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Tongue piercings can pose higher risk of infection

Posted in Piercing News at 7:36 am by admin

The life-and-death battle Lacey Filosa faced is just one example of the serious complications that sometimes can result from piercings. Two other examples were reported nationally in October 2006.

An infection that set in after an Indiana teen got her breasts pierced for her 18th birthday forced doctors to remove her left breast and take out lymph nodes and infected skin up to her collar bone, according to the Associated Press.

And the American Medical Association reported the case of an Italian teen who, after getting a tongue piercing, complained of pain so bad that she felt as if she were having electrical shocks to the face. The pain vanished two days after the metal stud was removed from her tongue.

Most of the time, piercings cause only minor irritation, not life-threatening complications, said Dr. Donna Meltzer, residency director of the Department of Family Medicine at the State University of New York Stony Brook.

She wrote a review on the medical problem piercings have caused, which appeared in American Family Physician, a medical journal, in 2005.

The potential for infections after tongue piercings is heightened for a number of reasons, she said.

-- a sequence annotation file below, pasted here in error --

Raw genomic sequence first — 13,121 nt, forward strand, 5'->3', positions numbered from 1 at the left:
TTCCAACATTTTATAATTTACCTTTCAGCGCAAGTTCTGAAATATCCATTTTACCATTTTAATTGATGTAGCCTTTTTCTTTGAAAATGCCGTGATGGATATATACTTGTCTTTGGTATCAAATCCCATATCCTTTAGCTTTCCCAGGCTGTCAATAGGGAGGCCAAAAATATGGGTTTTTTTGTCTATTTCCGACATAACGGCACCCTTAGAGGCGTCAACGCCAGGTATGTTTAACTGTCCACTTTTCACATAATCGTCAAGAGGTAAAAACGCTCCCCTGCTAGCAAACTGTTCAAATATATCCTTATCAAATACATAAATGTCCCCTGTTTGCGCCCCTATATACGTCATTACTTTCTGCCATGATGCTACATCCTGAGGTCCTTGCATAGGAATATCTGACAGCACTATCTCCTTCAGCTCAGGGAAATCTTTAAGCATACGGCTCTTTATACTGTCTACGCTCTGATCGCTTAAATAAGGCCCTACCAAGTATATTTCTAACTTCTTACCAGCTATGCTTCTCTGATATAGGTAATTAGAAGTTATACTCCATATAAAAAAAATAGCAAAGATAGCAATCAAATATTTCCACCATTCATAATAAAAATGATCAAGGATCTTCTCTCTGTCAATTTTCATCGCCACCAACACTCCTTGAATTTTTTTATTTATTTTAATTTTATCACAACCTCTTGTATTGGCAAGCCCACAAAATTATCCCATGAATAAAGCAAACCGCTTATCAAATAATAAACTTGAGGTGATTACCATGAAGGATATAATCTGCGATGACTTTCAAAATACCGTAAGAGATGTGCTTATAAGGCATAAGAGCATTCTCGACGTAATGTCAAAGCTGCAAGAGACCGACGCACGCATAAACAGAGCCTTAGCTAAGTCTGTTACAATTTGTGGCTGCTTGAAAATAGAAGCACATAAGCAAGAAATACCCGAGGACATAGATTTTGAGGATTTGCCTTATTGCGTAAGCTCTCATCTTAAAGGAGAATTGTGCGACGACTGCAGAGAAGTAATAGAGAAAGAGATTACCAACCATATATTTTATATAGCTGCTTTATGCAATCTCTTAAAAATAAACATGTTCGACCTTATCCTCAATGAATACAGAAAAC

These include: the high number of blood vessels in the tongue; that the tongue can’t be sterilized as effectively as skin; and that the mouth has many types of bacteria that aren’t typically found with skin infections.

Pain and swelling following a tongue piercing can be a sign of infection, she said.

And with mouth infections, “you get a fair amount of swelling you don’t see in some other body parts,” Meltzer said.

Infections in the mouth can spread quickly and deeply in the body so patients “worsen and they worsen fairly rapidly,” Meltzer said. “When people get infections of the tongue, they tend to get quite ill.”

Blood infections diagnosed after various types of piercings have damaged heart valves. “It can be quite devastating,” Meltzer said, often requiring open-heart surgery, a new heart valve and lifelong medical care.

Yet even as a fellow professional who understands all this, Dr. James Erhardt, Lacey’s Everett physician, said he still doesn’t know why her infection grew so fast and was so serious.

He remembers that when he first began treating her, her tongue didn’t look bad. “That caused us to think that was not the source to begin with.”

But one of the bacterial organisms in her mouth “which normally wouldn’t have been that big of deal just took off,” he said.

“There’s not a good way to predict why or when. We know it can happen.”

Once the germs made the jump from the mouth into the lymphatic system, it “just kept growing,” he said, passing into the teen’s neck and chest.

“It was a very virulent bacteria. … She absolutely almost lost her life.”


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